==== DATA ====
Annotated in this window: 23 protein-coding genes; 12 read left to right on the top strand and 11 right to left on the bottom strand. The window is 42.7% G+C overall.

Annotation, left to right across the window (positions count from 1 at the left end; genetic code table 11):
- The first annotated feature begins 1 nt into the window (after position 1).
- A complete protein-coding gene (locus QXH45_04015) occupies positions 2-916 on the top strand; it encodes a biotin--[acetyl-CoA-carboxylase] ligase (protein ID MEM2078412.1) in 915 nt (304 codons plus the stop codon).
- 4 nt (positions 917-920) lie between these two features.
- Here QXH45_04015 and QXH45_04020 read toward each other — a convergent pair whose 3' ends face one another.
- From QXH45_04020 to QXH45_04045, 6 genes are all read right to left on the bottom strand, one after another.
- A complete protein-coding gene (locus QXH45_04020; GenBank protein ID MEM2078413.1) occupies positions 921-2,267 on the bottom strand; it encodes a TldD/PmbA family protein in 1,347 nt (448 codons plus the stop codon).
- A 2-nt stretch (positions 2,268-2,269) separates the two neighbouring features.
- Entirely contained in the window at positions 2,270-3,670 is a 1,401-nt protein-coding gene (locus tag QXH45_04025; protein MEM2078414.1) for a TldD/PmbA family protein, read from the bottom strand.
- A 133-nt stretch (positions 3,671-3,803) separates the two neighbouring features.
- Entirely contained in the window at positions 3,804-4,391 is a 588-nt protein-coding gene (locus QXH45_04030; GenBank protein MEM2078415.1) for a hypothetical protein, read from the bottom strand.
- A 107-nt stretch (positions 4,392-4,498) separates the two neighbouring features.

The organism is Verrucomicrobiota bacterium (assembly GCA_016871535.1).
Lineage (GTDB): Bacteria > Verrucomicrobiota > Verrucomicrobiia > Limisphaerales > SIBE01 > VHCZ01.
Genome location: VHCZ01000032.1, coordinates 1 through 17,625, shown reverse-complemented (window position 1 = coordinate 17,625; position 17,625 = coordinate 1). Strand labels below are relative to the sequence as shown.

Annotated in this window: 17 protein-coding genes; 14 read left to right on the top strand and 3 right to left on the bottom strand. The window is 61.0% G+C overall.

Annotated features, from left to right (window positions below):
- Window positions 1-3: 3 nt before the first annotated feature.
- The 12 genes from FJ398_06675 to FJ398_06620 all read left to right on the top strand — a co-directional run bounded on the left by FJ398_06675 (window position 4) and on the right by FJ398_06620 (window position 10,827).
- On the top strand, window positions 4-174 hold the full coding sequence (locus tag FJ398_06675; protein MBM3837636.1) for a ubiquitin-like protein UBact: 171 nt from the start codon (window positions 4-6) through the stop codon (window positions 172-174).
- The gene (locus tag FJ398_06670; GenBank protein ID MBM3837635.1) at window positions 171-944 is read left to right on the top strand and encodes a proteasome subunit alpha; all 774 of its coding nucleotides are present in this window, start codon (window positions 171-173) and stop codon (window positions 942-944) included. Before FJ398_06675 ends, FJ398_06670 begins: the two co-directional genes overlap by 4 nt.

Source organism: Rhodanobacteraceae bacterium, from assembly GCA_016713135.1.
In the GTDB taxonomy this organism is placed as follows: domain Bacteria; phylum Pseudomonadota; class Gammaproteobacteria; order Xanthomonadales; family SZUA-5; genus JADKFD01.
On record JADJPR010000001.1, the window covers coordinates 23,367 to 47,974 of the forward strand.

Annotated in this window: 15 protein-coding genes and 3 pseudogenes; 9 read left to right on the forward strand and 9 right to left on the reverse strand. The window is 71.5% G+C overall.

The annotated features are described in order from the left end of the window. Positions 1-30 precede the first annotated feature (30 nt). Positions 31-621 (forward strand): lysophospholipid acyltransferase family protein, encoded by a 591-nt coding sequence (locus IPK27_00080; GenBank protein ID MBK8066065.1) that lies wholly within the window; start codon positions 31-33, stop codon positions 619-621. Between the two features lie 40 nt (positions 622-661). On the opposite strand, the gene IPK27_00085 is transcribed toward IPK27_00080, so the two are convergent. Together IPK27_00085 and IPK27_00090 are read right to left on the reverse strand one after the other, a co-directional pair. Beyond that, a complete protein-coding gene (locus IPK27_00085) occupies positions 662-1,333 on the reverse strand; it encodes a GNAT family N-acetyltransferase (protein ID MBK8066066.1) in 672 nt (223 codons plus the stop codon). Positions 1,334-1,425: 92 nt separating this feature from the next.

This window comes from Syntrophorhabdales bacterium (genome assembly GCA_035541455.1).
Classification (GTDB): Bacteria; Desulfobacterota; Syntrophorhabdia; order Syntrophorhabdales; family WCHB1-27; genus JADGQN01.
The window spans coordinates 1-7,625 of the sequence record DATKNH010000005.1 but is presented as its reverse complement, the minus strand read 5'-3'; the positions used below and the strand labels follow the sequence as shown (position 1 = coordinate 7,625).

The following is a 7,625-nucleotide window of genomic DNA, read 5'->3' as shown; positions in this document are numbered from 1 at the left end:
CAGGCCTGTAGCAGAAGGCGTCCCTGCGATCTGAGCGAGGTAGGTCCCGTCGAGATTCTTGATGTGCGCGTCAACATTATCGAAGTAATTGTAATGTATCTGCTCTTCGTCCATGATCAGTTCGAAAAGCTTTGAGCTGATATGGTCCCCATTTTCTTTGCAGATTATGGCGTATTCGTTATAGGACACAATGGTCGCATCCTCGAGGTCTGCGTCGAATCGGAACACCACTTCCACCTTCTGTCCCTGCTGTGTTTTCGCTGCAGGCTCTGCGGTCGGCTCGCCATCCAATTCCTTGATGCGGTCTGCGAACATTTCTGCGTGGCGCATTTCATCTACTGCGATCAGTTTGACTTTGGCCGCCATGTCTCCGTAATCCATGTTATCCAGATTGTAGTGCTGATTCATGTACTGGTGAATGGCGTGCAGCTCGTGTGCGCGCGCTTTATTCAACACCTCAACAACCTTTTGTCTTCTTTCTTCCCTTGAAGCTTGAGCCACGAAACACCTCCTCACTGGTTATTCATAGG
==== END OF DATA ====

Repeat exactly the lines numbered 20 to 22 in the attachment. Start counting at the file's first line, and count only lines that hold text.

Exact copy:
- The 12 genes from FJ398_06675 to FJ398_06620 all read left to right on the top strand — a co-directional run bounded on the left by FJ398_06675 (window position 4) and on the right by FJ398_06620 (window position 10,827).
- On the top strand, window positions 4-174 hold the full coding sequence (locus tag FJ398_06675; protein MBM3837636.1) for a ubiquitin-like protein UBact: 171 nt from the start codon (window positions 4-6) through the stop codon (window positions 172-174).
- The gene (locus tag FJ398_06670; GenBank protein ID MBM3837635.1) at window positions 171-944 is read left to right on the top strand and encodes a proteasome subunit alpha; all 774 of its coding nucleotides are present in this window, start codon (window positions 171-173) and stop codon (window positions 942-944) included. Before FJ398_06675 ends, FJ398_06670 begins: the two co-directional genes overlap by 4 nt.